Memories are emotional. They force you to revisit parts of the past that may have been previously forgotten or (purposely) ignored. They make you accountable to yourself. A child is happy precisely because he does not carry around the weight of such memories. Children are able to avoid involuntary memory because they have a vastly different relationship to remembering. Everything they do, they do for the first time. There is no connection between one occurrence and the next. As people age and gain experiences, they lose the ability to disconnect from the past. The possibility of living without memories becomes increasing more difficult, if not impossible.
Now, not even death ends memory. Gmail has a setting where, upon your death (or your disappearance from the Internet), your password and documents will be sent to your chosen recipient. Even when you die, your memories (as opposed to the memory of you) lives on. Hannah Arendt described history’s task as “saving human deeds from the futility that comes from oblivion.”  These past deeds were memorialized in epic poems, songs, and oral traditions—you could only preserve a purposeful story. Involuntary memory removes this narrative structure. My search results are just computer-generated—they have no soul, no context. And when I’m gone, you'll remember me by my subject lines.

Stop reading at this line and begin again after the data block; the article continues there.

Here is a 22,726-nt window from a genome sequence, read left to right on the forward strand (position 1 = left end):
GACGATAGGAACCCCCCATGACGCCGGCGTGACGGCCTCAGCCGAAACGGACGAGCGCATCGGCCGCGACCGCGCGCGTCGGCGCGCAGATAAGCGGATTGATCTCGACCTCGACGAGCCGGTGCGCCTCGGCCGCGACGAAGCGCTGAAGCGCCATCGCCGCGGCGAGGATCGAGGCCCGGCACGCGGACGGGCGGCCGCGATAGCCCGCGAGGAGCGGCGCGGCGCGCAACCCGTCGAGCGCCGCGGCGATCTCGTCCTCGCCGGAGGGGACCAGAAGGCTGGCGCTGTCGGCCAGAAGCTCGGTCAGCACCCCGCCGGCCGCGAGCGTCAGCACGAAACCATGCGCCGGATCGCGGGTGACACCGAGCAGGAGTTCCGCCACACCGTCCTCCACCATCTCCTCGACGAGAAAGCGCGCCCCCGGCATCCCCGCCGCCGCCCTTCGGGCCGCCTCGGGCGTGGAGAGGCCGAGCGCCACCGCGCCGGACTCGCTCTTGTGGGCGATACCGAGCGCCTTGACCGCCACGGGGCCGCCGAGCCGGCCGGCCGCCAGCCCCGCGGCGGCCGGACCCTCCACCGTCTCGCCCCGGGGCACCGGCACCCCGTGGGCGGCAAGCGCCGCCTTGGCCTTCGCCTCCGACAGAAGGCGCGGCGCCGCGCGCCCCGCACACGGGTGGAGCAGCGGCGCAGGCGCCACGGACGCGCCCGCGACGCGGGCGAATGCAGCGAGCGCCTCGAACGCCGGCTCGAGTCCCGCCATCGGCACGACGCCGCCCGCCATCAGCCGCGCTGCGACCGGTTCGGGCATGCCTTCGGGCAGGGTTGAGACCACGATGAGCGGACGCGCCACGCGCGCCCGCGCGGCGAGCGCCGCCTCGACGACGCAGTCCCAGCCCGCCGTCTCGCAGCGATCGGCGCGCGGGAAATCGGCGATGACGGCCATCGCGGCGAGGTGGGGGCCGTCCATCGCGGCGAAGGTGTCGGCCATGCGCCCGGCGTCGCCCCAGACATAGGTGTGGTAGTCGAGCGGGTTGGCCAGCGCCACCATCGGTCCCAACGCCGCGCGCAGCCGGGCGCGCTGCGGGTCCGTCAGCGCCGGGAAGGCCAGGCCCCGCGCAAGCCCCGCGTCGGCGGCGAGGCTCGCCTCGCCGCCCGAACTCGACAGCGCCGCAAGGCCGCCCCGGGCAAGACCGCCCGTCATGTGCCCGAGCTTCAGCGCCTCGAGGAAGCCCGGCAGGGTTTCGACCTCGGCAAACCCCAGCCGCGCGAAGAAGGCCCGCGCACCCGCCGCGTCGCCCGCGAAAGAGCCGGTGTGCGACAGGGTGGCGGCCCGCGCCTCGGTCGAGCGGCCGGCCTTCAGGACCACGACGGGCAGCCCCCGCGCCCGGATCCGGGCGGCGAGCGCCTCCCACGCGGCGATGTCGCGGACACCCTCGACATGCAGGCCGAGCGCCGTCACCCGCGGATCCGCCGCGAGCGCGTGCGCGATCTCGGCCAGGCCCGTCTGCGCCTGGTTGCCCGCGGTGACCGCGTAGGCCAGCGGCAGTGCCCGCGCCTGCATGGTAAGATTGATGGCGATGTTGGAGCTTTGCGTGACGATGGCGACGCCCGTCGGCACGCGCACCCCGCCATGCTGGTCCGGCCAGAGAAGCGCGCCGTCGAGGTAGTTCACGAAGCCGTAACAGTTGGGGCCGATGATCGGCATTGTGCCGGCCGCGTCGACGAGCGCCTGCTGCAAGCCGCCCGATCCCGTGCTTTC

Marcel Proust, Remembrance of Things Past, Volume 1, Swann’s Way: Within a Budding Grove, trans. C.K. Scott Moncrieff and Terence Kilmartin (New York: Vintage 1913-27), pp. 48-51.
 Hannah Arendt, Between Past and Future: Eight Exercises in Political Thought, (New York: Penguin Books 1977), p. 41.
Thumbnail image by Jordan Yearsley.